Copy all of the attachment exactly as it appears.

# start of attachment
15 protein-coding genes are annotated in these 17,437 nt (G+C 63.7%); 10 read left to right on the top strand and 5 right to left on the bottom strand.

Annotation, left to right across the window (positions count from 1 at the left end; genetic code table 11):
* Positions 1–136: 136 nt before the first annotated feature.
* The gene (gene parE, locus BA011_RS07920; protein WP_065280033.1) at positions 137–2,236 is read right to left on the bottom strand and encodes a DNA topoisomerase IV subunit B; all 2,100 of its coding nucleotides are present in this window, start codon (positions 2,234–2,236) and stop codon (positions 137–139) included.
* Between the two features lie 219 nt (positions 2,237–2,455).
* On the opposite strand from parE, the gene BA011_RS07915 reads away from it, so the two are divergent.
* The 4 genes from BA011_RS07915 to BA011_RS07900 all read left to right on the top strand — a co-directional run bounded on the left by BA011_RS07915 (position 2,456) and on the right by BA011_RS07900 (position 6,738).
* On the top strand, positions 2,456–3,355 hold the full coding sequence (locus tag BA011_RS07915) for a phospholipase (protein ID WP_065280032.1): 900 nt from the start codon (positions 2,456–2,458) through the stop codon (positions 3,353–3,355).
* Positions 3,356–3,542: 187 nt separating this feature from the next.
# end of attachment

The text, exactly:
15 protein-coding genes are annotated in these 17,437 nt (G+C 63.7%); 10 read left to right on the top strand and 5 right to left on the bottom strand.

Annotation, left to right across the window (positions count from 1 at the left end; genetic code table 11):
* Positions 1–136: 136 nt before the first annotated feature.
* The gene (gene parE, locus BA011_RS07920; protein WP_065280033.1) at positions 137–2,236 is read right to left on the bottom strand and encodes a DNA topoisomerase IV subunit B; all 2,100 of its coding nucleotides are present in this window, start codon (positions 2,234–2,236) and stop codon (positions 137–139) included.
* Between the two features lie 219 nt (positions 2,237–2,455).
* On the opposite strand from parE, the gene BA011_RS07915 reads away from it, so the two are divergent.
* The 4 genes from BA011_RS07915 to BA011_RS07900 all read left to right on the top strand — a co-directional run bounded on the left by BA011_RS07915 (position 2,456) and on the right by BA011_RS07900 (position 6,738).
* On the top strand, positions 2,456–3,355 hold the full coding sequence (locus tag BA011_RS07915) for a phospholipase (protein ID WP_065280032.1): 900 nt from the start codon (positions 2,456–2,458) through the stop codon (positions 3,353–3,355).
* Positions 3,356–3,542: 187 nt separating this feature from the next.